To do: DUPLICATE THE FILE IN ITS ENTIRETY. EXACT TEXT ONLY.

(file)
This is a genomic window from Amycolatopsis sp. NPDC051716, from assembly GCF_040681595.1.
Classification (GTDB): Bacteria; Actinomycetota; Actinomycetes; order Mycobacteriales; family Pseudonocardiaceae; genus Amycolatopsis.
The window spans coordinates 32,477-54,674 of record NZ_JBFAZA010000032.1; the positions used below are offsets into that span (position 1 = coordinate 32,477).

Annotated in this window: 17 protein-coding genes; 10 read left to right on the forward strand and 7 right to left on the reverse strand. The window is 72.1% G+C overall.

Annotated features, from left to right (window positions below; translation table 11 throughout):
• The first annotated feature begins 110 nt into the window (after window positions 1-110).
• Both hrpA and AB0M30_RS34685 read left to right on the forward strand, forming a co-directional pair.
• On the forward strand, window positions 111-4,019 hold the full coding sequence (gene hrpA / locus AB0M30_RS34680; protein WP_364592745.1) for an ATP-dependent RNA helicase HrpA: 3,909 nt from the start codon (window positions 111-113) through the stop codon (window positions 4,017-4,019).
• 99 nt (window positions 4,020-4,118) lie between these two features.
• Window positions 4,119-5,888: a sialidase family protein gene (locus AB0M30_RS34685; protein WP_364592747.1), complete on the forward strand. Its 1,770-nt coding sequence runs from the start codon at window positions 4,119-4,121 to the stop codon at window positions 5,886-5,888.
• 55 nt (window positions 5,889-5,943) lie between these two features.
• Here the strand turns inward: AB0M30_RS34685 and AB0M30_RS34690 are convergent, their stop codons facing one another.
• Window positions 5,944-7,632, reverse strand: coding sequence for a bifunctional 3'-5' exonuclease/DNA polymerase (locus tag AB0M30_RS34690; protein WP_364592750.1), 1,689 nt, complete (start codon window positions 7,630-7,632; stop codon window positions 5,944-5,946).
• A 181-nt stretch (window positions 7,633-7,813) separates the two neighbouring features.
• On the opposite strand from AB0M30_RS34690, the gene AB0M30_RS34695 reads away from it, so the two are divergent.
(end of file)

This is a genomic window from Amycolatopsis sp. NPDC051716, from assembly GCF_040681595.1.
Classification (GTDB): Bacteria; Actinomycetota; Actinomycetes; order Mycobacteriales; family Pseudonocardiaceae; genus Amycolatopsis.
The window spans coordinates 32,477-54,674 of record NZ_JBFAZA010000032.1; the positions used below are offsets into that span (position 1 = coordinate 32,477).

Annotated in this window: 17 protein-coding genes; 10 read left to right on the forward strand and 7 right to left on the reverse strand. The window is 72.1% G+C overall.

Annotated features, from left to right (window positions below; translation table 11 throughout):
• The first annotated feature begins 110 nt into the window (after window positions 1-110).
• Both hrpA and AB0M30_RS34685 read left to right on the forward strand, forming a co-directional pair.
• On the forward strand, window positions 111-4,019 hold the full coding sequence (gene hrpA / locus AB0M30_RS34680; protein WP_364592745.1) for an ATP-dependent RNA helicase HrpA: 3,909 nt from the start codon (window positions 111-113) through the stop codon (window positions 4,017-4,019).
• 99 nt (window positions 4,020-4,118) lie between these two features.
• Window positions 4,119-5,888: a sialidase family protein gene (locus AB0M30_RS34685; protein WP_364592747.1), complete on the forward strand. Its 1,770-nt coding sequence runs from the start codon at window positions 4,119-4,121 to the stop codon at window positions 5,886-5,888.
• 55 nt (window positions 5,889-5,943) lie between these two features.
• Here the strand turns inward: AB0M30_RS34685 and AB0M30_RS34690 are convergent, their stop codons facing one another.
• Window positions 5,944-7,632, reverse strand: coding sequence for a bifunctional 3'-5' exonuclease/DNA polymerase (locus tag AB0M30_RS34690; protein WP_364592750.1), 1,689 nt, complete (start codon window positions 7,630-7,632; stop codon window positions 5,944-5,946).
• A 181-nt stretch (window positions 7,633-7,813) separates the two neighbouring features.
• On the opposite strand from AB0M30_RS34690, the gene AB0M30_RS34695 reads away from it, so the two are divergent.